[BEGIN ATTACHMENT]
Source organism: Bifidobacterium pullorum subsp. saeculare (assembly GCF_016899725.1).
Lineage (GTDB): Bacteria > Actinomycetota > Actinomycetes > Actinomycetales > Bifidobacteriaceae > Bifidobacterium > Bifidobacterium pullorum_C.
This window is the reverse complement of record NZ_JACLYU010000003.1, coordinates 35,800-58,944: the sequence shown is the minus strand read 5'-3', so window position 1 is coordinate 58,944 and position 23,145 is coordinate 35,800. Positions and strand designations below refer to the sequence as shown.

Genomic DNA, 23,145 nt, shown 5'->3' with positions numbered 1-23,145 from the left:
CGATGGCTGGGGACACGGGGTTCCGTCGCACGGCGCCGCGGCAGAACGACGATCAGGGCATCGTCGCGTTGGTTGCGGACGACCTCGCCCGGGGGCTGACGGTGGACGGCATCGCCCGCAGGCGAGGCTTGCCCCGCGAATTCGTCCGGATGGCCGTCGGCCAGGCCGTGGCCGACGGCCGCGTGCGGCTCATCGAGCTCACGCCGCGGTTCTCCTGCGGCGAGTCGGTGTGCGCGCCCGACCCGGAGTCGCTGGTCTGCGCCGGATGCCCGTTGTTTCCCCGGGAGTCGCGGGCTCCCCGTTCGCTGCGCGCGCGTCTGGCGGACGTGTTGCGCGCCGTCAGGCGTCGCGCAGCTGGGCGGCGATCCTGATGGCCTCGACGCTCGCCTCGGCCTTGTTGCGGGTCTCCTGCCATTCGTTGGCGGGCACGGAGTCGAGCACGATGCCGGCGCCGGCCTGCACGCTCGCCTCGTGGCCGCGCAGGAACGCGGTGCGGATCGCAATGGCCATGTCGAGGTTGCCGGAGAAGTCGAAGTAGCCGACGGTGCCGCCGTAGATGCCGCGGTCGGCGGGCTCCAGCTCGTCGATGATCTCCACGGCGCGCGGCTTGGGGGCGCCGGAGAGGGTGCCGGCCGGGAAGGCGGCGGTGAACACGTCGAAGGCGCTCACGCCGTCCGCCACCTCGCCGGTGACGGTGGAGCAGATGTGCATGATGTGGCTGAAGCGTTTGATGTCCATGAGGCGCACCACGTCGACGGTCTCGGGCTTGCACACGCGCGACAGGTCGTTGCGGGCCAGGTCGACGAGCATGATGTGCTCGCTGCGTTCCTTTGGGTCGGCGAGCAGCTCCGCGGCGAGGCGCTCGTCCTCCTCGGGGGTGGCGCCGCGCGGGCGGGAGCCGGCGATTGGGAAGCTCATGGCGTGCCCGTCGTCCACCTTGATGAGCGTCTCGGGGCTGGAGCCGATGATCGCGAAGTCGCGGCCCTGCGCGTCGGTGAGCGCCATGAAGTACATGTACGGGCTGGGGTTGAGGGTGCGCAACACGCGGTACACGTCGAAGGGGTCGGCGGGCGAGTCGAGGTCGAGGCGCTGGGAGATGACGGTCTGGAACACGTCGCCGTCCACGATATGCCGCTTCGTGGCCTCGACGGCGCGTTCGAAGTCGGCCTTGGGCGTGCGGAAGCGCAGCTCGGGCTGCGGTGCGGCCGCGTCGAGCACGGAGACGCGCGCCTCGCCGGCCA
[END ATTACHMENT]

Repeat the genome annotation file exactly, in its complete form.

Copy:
Source organism: Bifidobacterium pullorum subsp. saeculare (assembly GCF_016899725.1).
Lineage (GTDB): Bacteria > Actinomycetota > Actinomycetes > Actinomycetales > Bifidobacteriaceae > Bifidobacterium > Bifidobacterium pullorum_C.
This window is the reverse complement of record NZ_JACLYU010000003.1, coordinates 35,800-58,944: the sequence shown is the minus strand read 5'-3', so window position 1 is coordinate 58,944 and position 23,145 is coordinate 35,800. Positions and strand designations below refer to the sequence as shown.

Genomic DNA, 23,145 nt, shown 5'->3' with positions numbered 1-23,145 from the left:
CGATGGCTGGGGACACGGGGTTCCGTCGCACGGCGCCGCGGCAGAACGACGATCAGGGCATCGTCGCGTTGGTTGCGGACGACCTCGCCCGGGGGCTGACGGTGGACGGCATCGCCCGCAGGCGAGGCTTGCCCCGCGAATTCGTCCGGATGGCCGTCGGCCAGGCCGTGGCCGACGGCCGCGTGCGGCTCATCGAGCTCACGCCGCGGTTCTCCTGCGGCGAGTCGGTGTGCGCGCCCGACCCGGAGTCGCTGGTCTGCGCCGGATGCCCGTTGTTTCCCCGGGAGTCGCGGGCTCCCCGTTCGCTGCGCGCGCGTCTGGCGGACGTGTTGCGCGCCGTCAGGCGTCGCGCAGCTGGGCGGCGATCCTGATGGCCTCGACGCTCGCCTCGGCCTTGTTGCGGGTCTCCTGCCATTCGTTGGCGGGCACGGAGTCGAGCACGATGCCGGCGCCGGCCTGCACGCTCGCCTCGTGGCCGCGCAGGAACGCGGTGCGGATCGCAATGGCCATGTCGAGGTTGCCGGAGAAGTCGAAGTAGCCGACGGTGCCGCCGTAGATGCCGCGGTCGGCGGGCTCCAGCTCGTCGATGATCTCCACGGCGCGCGGCTTGGGGGCGCCGGAGAGGGTGCCGGCCGGGAAGGCGGCGGTGAACACGTCGAAGGCGCTCACGCCGTCCGCCACCTCGCCGGTGACGGTGGAGCAGATGTGCATGATGTGGCTGAAGCGTTTGATGTCCATGAGGCGCACCACGTCGACGGTCTCGGGCTTGCACACGCGCGACAGGTCGTTGCGGGCCAGGTCGACGAGCATGATGTGCTCGCTGCGTTCCTTTGGGTCGGCGAGCAGCTCCGCGGCGAGGCGCTCGTCCTCCTCGGGGGTGGCGCCGCGCGGGCGGGAGCCGGCGATTGGGAAGCTCATGGCGTGCCCGTCGTCCACCTTGATGAGCGTCTCGGGGCTGGAGCCGATGATCGCGAAGTCGCGGCCCTGCGCGTCGGTGAGCGCCATGAAGTACATGTACGGGCTGGGGTTGAGGGTGCGCAACACGCGGTACACGTCGAAGGGGTCGGCGGGCGAGTCGAGGTCGAGGCGCTGGGAGATGACGGTCTGGAACACGTCGCCGTCCACGATATGCCGCTTCGTGGCCTCGACGGCGCGTTCGAAGTCGGCCTTGGGCGTGCGGAAGCGCAGCTCGGGCTGCGGTGCGGCCGCGTCGAGCACGGAGACGCGCGCCTCGCCGGCCA